The Khotan Rug
THE KHOTAN RUG - Khotan rugs are a synonymous of deep, dark, romantic palettes where red became the essential
On the border of China and Turkey, at the edge of the vast Taklimakan Desert, the oasis city of Khotan served for centuries as a frontier capital of trade, art, and culture. The region was once a famed stopping point on the Silk Road, a gathering place for travelers, an exchange for news and ideas, and a major trading post for the newly-connected world’s arts and crafts and textiles. Located at the crossroads of two giants--China and Turkey--Khotan served for many years as an exchange between the two, thus connecting the traditional arts of the mid and the Far East. Chief among these arts were the famed oriental carpets, produced in both China and Turkey for the world market. For years, Khotan served as their commercial stopping-point, but beginning in the 17th century, as the international market rapidly expanded, the trade city delved into production, and Khotan developed a significant rug-making tradition of its own. In design and construction, Khotan carpets straddle worlds: local, centuries-old tribal tradition, Chinese, Persian, and Turkish design all coalesce to create some of the boldest, most compelling antique rugs in the world.
Perched between civilizations on one of the world's great trade routes, the weavers of Khotan created a synthesis of art and history. Their rugs integrate an incredible diversity of styles to create simple, often beautifully minimalist patterns. Designs draw on fretwork borders and lotus blossoms from China, carnations and pomegranate vines from Turkey, and floral trellis patterns from Persia, all distilled into Khotan patterns that can feel almost elemental in their essential simplicity. Clearly drawn, boldly delineated, typically the central motif will be of Persian origin, with field patterns and accents rooted in Chinese design. Among the most common resulting motifs in Khotan rugs are the lattice design and (rare among oriental rugs) the triple medallion pattern motif, though Khotan rugs are perhaps most well-known for their prevalent use of the symbolic pomegranate. In Khotan usage, the vine will often be growing from wonderfully detailed small vases, signifying prosperity. They tend to be long and comparatively narrow carpets, thus allowing for the beautiful, lengthening vines to truly take their highest form.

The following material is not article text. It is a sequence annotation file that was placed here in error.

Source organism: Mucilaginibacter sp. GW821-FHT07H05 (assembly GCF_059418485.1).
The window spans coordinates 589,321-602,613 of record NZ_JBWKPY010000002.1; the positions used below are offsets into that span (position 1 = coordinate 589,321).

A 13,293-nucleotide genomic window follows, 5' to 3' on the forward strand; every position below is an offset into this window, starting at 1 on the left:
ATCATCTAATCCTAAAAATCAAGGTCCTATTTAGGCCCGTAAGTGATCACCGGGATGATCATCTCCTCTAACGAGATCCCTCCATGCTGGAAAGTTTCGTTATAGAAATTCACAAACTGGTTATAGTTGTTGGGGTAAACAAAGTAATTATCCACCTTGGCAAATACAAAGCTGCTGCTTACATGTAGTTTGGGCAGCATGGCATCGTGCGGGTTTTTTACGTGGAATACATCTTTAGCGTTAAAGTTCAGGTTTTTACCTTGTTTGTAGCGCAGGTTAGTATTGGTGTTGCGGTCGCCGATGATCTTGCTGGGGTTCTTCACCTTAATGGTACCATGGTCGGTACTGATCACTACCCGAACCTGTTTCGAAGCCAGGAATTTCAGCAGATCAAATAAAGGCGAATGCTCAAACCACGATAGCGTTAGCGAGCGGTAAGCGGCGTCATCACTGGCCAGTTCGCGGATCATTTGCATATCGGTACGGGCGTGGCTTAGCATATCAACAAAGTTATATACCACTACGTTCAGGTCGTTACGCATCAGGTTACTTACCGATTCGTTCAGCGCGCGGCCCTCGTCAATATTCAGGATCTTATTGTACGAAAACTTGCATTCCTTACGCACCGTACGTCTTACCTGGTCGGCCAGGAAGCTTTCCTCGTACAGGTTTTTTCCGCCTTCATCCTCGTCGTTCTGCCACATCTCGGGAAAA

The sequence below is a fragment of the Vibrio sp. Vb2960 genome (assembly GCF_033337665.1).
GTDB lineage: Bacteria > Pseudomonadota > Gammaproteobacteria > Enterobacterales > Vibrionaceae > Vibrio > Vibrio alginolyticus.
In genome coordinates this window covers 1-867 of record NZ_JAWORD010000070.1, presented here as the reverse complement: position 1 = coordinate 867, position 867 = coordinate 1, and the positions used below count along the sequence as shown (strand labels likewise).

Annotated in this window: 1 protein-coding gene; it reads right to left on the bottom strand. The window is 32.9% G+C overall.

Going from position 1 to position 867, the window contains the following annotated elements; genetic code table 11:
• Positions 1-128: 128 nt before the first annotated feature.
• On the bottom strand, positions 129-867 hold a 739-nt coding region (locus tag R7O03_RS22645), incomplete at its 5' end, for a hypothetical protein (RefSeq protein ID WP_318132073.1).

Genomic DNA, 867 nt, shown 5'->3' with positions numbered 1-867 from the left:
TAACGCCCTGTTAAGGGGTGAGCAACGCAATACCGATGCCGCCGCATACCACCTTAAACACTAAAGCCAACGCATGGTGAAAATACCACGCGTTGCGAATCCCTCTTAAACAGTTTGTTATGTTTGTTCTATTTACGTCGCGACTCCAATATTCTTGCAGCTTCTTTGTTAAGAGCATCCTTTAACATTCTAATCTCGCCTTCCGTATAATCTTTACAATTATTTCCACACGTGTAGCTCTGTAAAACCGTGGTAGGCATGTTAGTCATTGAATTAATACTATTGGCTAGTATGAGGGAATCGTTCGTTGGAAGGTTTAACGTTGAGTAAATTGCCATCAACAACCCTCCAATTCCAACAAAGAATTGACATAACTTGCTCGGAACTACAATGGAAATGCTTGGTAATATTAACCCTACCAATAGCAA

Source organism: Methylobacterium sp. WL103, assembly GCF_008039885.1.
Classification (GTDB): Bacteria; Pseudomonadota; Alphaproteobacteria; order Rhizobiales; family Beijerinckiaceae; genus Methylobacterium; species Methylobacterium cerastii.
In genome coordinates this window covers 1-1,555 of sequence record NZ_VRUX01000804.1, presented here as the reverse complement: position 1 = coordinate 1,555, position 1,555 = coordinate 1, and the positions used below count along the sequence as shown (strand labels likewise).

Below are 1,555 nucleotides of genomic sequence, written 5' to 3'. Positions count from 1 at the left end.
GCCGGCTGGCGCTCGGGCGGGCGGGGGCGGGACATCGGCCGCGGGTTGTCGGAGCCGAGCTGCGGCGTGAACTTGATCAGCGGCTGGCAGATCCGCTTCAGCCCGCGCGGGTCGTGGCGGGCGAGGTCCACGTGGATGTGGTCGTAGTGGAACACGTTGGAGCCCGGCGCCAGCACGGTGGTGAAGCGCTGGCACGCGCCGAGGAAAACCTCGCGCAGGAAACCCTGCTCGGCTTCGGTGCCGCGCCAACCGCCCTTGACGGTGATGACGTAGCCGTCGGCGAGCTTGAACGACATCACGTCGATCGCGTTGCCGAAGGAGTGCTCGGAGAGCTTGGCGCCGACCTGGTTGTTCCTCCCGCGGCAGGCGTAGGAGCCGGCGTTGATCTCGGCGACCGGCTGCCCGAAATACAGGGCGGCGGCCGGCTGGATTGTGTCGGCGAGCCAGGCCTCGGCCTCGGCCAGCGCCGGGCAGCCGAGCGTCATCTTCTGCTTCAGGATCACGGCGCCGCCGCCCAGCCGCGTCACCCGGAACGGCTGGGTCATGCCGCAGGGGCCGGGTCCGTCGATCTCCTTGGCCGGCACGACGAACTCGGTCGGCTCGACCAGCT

Besides pattern, the rugs are known for exceptionally vivid coloring, achieved exclusively with natural dyes. Most famously, the carpets hold a particularly deep, vivid red, so hyper-saturated that when it was first introduced to the 18th century market, Khotan rugs immediately became synonymous with the deep, dark, romantic palette of which red became the essential foundation. The red stands out among Khotan’s subtler earth-tones--greens and creams and off-whites—used by dye-makers to elegantly fill out the field. They were incredibly popular rugs from the beginning. Add unique pattern and bold color to their traditional, durable construction—a strong cotton warp holds wool pile, typically knotted with asymmetrical Persian knots--and it comes as no surprise.
The rugs we know today as antique Khotan carpets were made primarily in the 18th and 19th centuries in Eastern Turkestan, today part of northwest China's Xinjiang Province. It is unfortunately a region in upheaval, and production and trade have fallen off. The extraordinary Khotan rugs are favorites among collectors and designers, their aesthetic minimalism not only beautiful, but almost prescient.